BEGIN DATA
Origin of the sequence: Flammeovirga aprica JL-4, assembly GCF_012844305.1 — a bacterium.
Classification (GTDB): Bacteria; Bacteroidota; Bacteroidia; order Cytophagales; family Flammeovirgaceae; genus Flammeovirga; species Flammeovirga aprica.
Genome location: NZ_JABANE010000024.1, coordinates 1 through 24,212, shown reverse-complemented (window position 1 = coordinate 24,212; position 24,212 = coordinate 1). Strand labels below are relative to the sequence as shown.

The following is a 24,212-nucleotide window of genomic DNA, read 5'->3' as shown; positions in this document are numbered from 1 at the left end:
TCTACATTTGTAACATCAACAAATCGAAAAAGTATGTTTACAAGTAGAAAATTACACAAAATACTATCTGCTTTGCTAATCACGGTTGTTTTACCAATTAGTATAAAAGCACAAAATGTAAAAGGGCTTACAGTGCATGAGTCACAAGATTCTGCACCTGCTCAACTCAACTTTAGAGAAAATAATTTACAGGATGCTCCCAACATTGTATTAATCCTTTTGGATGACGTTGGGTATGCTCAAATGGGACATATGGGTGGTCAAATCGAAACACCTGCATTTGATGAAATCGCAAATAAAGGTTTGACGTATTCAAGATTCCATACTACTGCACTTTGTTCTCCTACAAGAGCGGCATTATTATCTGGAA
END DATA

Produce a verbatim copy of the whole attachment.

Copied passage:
Origin of the sequence: Flammeovirga aprica JL-4, assembly GCF_012844305.1 — a bacterium.
Classification (GTDB): Bacteria; Bacteroidota; Bacteroidia; order Cytophagales; family Flammeovirgaceae; genus Flammeovirga; species Flammeovirga aprica.
Genome location: NZ_JABANE010000024.1, coordinates 1 through 24,212, shown reverse-complemented (window position 1 = coordinate 24,212; position 24,212 = coordinate 1). Strand labels below are relative to the sequence as shown.

The following is a 24,212-nucleotide window of genomic DNA, read 5'->3' as shown; positions in this document are numbered from 1 at the left end:
TCTACATTTGTAACATCAACAAATCGAAAAAGTATGTTTACAAGTAGAAAATTACACAAAATACTATCTGCTTTGCTAATCACGGTTGTTTTACCAATTAGTATAAAAGCACAAAATGTAAAAGGGCTTACAGTGCATGAGTCACAAGATTCTGCACCTGCTCAACTCAACTTTAGAGAAAATAATTTACAGGATGCTCCCAACATTGTATTAATCCTTTTGGATGACGTTGGGTATGCTCAAATGGGACATATGGGTGGTCAAATCGAAACACCTGCATTTGATGAAATCGCAAATAAAGGTTTGACGTATTCAAGATTCCATACTACTGCACTTTGTTCTCCTACAAGAGCGGCATTATTATCTGGAA